"He's off to the best start for sure," Seahawks coach Pete Carroll said. "He's got more touchdowns than he's had and if we can just keep pecking away at that, he will put together a fantastic season. But he's been great. He's been really consistent. It's been great to have him in good health and all of that, and at top speed you can see how effective he is. He's so fast and he utilizes it really well—probably more though. He's come through with great catches. He's made a lot of great catches this year and taking the ball away from guys at times and getting off his feet to make the plays he's made. I think that seems to have stood out more. Why, I don't know other than he's just, he's on it and having a great season. He's a fantastic player. He and Russ are really hooked up and in that time when Doug was not available to us, I think that was a combination that was really necessary to keep us going and they made the most of it."

Lockett's value to Seattle's offense was apparent in last week's win over Green Bay when he had five catches for a team-high 71 yards. He came up particularly big on Seattle's go-ahead drive in the fourth quarter, catching an 18-yard pass on third-and-3 to keep the drive going, then diving to make 34-yard catch on the next play, helping set up an eventual Ed Dickson touchdown.

And as Carroll noted, Lockett has been particularly impressive making contested catches, and Lockett says that isn't a coincidence that he's better in that part of his game this season. Back when Lockett was a standout at Kansas State, he knew his size was a potential limitation, so he'd spend time after practice working on making contested catches. Making the jump to the NFL meant learning a new offense and making sure he was doing everything right to get on the field, then last year Lockett was doing everything he could just to be healthy enough to play every week following a serious injury in 2016, so he got out of that post-practice habit, to a degree. This year, however, Lockett has again made that part of his game a point of emphasis, and it's paying off in big catches, such as the 23-yard touchdown he made against the Rams two weeks ago or his 24-yard touchdown against the Lions, both of which were well covered by defensive backs.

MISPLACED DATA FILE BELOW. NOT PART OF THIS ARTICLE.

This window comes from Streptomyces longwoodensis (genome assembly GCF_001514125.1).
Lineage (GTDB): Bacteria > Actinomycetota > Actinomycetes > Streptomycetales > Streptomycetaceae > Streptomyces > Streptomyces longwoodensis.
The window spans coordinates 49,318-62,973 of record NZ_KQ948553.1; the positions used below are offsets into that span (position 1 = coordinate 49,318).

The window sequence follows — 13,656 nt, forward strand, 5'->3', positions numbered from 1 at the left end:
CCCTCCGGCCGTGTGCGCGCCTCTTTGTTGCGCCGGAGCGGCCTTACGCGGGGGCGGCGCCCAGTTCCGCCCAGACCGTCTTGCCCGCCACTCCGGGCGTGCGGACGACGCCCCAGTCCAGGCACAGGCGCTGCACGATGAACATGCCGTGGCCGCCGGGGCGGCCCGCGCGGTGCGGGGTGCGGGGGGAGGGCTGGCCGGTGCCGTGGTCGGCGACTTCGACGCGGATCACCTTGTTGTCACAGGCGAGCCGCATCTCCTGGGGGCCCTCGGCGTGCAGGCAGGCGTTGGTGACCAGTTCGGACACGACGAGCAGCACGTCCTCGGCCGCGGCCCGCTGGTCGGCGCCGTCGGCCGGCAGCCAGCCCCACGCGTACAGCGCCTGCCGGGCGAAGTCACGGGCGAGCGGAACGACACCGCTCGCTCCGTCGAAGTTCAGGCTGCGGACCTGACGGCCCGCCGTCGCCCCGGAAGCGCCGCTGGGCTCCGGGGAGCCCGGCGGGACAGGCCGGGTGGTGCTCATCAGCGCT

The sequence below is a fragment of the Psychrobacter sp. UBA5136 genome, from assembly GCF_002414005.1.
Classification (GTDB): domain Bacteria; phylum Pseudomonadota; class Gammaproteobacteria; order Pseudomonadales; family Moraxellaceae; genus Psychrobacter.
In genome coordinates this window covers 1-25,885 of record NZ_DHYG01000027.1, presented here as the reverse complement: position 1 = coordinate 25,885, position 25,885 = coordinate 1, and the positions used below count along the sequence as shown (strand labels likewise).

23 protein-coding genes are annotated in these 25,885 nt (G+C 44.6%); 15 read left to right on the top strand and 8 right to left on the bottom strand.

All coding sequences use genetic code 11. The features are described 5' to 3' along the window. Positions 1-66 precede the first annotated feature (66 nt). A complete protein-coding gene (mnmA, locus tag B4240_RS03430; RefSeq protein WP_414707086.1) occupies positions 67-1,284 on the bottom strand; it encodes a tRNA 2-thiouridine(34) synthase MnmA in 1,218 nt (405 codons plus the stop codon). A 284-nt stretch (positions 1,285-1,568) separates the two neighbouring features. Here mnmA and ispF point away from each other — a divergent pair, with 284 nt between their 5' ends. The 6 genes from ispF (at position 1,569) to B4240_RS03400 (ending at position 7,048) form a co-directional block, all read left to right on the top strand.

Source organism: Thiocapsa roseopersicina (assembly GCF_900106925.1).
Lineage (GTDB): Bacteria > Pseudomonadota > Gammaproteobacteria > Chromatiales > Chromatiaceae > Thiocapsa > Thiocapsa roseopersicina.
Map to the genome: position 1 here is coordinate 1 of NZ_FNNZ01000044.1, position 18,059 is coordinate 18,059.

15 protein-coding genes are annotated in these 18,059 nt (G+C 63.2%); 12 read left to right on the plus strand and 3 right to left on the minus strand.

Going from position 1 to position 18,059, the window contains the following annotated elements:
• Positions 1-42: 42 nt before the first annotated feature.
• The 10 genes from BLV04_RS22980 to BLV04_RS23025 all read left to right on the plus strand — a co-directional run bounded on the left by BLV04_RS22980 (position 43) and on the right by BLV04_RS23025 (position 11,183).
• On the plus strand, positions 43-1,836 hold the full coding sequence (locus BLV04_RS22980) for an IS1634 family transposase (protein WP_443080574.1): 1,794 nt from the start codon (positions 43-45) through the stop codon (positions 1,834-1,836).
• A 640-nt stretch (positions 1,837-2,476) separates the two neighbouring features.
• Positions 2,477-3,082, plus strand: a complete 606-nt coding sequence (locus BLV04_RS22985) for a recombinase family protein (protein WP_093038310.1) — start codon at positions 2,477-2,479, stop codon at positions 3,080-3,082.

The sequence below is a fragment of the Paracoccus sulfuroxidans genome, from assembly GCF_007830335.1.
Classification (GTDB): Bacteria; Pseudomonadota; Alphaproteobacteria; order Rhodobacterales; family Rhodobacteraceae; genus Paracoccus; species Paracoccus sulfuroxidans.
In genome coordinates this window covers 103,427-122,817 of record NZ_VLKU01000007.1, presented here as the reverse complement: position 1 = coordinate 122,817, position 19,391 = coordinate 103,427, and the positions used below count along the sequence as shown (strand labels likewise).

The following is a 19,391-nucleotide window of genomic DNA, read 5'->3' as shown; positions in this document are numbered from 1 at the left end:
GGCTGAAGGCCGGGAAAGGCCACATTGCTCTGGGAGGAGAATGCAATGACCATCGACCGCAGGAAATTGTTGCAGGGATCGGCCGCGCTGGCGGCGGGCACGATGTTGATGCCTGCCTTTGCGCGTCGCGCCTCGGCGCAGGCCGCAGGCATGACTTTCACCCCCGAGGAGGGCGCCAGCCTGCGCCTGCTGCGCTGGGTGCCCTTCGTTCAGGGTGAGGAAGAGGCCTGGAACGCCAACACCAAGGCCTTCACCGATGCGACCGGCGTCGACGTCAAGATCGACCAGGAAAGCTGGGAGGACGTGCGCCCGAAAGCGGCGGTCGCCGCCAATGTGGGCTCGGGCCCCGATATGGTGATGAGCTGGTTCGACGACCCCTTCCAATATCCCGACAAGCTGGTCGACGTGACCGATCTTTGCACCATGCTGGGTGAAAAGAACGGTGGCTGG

"I mean that's something that I used to do when I was at Kansas State every single day, was I just stayed outside and let my bro Jake Waters throw the ball to me and I picked up somebody on defense and kind of have them try to literally make me drop the ball," Lockett said. "Hold me, grab me, push me, punch me, whatever the case was. I did it a lot when I was at Kansas State, I just didn't really do it as much when I was here. I was trying to do other stuff and focus on other stuff but I think just looking at last year, a lot of the plays that I left out on the field were a lot of contested passes, which could have been 50-50 balls so the one thing that I decided to get back to working on was being able to work on some of those contested catches that I used to do back in the day.